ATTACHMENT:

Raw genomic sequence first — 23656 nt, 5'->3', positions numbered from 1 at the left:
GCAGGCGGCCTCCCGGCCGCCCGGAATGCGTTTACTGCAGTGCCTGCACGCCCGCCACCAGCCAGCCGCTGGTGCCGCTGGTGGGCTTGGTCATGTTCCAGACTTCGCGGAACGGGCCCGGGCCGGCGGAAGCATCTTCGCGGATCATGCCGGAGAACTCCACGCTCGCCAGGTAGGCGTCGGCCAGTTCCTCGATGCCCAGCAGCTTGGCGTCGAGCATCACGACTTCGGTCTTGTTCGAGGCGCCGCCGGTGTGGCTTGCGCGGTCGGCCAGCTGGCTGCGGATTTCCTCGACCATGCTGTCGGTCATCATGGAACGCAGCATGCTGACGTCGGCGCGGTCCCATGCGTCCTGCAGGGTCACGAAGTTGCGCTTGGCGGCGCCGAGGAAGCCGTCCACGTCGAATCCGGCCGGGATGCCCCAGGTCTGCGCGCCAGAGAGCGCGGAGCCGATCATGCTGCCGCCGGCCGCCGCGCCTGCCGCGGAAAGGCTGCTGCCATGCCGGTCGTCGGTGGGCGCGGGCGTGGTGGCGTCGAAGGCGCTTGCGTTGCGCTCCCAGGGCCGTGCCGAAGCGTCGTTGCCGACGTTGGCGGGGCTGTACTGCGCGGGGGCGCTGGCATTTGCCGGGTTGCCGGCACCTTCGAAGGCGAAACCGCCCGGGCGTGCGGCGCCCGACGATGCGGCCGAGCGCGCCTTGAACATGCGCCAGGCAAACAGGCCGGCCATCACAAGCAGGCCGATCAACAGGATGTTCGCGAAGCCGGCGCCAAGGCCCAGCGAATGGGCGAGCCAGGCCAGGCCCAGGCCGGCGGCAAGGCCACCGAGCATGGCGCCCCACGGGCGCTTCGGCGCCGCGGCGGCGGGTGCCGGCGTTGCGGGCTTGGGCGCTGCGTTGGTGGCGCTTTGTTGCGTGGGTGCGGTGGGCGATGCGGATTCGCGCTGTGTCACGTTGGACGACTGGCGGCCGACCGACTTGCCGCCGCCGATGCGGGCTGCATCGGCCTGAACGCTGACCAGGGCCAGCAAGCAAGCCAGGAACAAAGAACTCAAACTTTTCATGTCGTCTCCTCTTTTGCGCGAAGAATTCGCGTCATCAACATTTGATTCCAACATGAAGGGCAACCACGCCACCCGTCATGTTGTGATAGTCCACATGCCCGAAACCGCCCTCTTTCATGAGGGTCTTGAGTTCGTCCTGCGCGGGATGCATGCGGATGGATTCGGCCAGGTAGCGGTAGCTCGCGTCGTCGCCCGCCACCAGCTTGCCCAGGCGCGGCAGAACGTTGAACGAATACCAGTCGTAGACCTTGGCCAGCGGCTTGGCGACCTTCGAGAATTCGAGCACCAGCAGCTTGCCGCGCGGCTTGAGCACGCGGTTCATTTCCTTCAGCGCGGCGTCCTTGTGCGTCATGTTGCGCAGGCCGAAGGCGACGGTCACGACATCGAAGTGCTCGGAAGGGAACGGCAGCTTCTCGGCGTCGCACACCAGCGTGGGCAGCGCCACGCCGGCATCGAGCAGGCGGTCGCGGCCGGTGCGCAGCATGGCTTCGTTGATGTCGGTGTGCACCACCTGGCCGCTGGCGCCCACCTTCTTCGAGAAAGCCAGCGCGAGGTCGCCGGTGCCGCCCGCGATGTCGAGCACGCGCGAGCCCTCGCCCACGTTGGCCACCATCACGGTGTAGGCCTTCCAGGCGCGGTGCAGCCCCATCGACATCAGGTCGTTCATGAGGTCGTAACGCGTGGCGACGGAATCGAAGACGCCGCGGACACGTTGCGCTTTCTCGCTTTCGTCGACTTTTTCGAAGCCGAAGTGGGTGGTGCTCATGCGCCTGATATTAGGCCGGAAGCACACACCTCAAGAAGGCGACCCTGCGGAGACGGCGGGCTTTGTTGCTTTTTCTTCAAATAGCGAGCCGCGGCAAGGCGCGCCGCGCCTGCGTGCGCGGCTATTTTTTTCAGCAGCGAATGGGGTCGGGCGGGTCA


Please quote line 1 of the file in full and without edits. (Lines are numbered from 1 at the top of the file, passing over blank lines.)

Raw genomic sequence first — 23656 nt, 5'->3', positions numbered from 1 at the left: